Maple Syrup

Pure Vermont Maple Syrup

Every spring, when the snow turns to the texture of granulated sugar and the warm sun melts the frost on the window panes, the sugar maples come out of their long winter’s sleep. The result is one of Nature’s most sumptuous delights — fresh maple sap, boiled down to thick, rich syrup as sweet as springtime itself.  Sandiwood Farm’s 35-acre sugarbush produces some of the highest quality, best tasting maple syrup in Vermont. Using old traditions, sap is gathered by hand in buckets, as well as through gravity-fed pipeline to our sugar house. We do not use any modern techniques like vacuums or Reverse Osmosis (RO) for our sugarmaking. We believe it is important to preserve old traditions, and the final product is worth the additional effort.

"A sap run is the sweet goodbye of winter. It is the fruit of the equal marriage of the sun and frost."

– John Burroughs, Signs & Seasons 1886

From Our Trees to Your Table

Our sugarbush contains a mixture of old growth Sugar Maple trees and young saplings. We proudly sustainably utilize our resources, and do not tap younger trees. We also do not place multiple taps on larger trees, as it can cause stress to them and shorten their lifespan. Sugar Maples can produce sap for over 100 years, and we intend to keep ours happy and healthy for future generations.

 

Gravity fed pipeline leads to the bottom of our hill into our sugarhouse nestled in the woods. It is the original sugarhouse from our property with no power or running water. The original land owners once used horses and wagons to collect buckets of sap from over 1,500 trees. A lot of the original equipment from decades ago can still be found in the sugarhouse or in the surrounding woods. Our sugarbush is not only a peaceful and tranquil forest, but also a rich historic site full of untapped stories.

Wood Fired in Small Batches 

Once sap is collected from our maple forest known as a sugarbush, the sap is boiled for many hours over a roaring wood fire — a long and tedious process that requires fine attention to detail. Sap runs into our tanks with a sugar content of about 2%, which then needs to be concentrated to over 66%. This requires a large amount of evaporation, and hours of constant attention. The final product is no short of liquid gold: a deep, smoky, and caramelized nectar. Our syrup is richer in taste and darker in color than your average Vermont maple.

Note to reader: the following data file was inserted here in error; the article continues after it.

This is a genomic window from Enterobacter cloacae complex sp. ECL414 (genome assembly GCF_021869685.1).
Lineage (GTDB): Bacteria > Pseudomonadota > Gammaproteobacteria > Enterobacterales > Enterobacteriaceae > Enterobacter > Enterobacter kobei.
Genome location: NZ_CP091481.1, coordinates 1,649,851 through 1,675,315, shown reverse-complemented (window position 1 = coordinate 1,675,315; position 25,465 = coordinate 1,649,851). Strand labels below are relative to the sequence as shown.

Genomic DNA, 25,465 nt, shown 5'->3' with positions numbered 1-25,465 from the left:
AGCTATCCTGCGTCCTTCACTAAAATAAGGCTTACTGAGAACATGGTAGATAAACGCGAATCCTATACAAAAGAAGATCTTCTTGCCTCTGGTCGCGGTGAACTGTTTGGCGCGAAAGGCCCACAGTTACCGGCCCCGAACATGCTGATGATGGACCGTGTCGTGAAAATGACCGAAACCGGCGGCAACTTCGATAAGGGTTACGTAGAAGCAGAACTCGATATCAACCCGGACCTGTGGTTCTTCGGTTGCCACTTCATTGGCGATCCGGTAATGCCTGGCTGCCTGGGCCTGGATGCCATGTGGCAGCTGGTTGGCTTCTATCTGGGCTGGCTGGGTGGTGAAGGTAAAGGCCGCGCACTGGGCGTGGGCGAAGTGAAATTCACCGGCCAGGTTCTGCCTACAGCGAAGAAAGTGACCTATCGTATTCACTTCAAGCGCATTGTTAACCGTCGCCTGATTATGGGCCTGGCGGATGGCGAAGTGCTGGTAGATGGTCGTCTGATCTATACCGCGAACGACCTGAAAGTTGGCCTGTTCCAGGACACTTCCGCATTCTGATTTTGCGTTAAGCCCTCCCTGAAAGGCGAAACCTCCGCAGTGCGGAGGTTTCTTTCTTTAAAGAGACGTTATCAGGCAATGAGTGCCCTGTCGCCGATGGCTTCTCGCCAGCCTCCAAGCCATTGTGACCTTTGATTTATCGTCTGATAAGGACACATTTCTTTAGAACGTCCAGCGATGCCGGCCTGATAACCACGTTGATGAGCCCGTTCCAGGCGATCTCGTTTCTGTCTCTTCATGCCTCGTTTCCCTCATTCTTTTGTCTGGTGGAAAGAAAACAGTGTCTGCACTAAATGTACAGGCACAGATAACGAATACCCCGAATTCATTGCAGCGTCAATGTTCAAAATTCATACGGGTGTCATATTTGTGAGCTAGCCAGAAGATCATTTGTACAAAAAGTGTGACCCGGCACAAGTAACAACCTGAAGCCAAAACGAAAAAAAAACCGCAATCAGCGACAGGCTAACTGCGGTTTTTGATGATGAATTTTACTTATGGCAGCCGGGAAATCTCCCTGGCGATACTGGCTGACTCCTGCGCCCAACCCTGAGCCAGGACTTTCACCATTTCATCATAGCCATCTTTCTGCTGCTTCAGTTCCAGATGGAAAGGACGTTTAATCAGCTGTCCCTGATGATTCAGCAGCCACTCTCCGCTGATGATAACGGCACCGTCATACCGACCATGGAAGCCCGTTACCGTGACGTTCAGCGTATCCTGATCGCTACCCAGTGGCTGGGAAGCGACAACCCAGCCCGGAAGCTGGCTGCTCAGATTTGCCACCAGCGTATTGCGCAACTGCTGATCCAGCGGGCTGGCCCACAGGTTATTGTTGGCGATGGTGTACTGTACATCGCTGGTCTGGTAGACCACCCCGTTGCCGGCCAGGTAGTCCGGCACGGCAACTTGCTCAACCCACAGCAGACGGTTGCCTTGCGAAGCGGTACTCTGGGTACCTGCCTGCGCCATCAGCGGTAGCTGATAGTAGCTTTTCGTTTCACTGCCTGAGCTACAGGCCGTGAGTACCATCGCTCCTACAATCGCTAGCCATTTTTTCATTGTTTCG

A Labor of Love

Approximately forty gallons of pure sap is boiled down to make each gallon of maple syrup. During the early spring (when the sap is running and sweetest), the smells of bubbling, boiling sap bring joy as we stoke the fire and gather with friends and family.

 

We do not use any modern techniques for our maple syrup production and feel it is important to continue the classic methods of sugaring. We are honored to carry this tradition and produce on a smaller scale. 

 

Come and see how we make artisan, small batch, wood fired, maple syrup at Sandiwood Farm the old fashioned way. We always welcome visitors during the sugaring season, and always look forward to participating in Vermont’s annual Maple Open House events. If you are too far away to visit, be sure to order some of our fresh Vermont maple syrup for your own kitchen table.

Taste the Difference 

Wood fired maple syrup has a taste that cannot be denied: earthy, rich, and comforting. Depending on the time of the sugaring season, sap and syrup color can vary depending on the “grade.” Most of our syrup is a “Grade A” Maple Syrup with a Dark Robust taste.

Although it is most commonly enjoyed for breakfast, maple syrup is not just for pancakes. Try our sweet treat in your morning coffee, with marinades, dressings, baked goods, and more.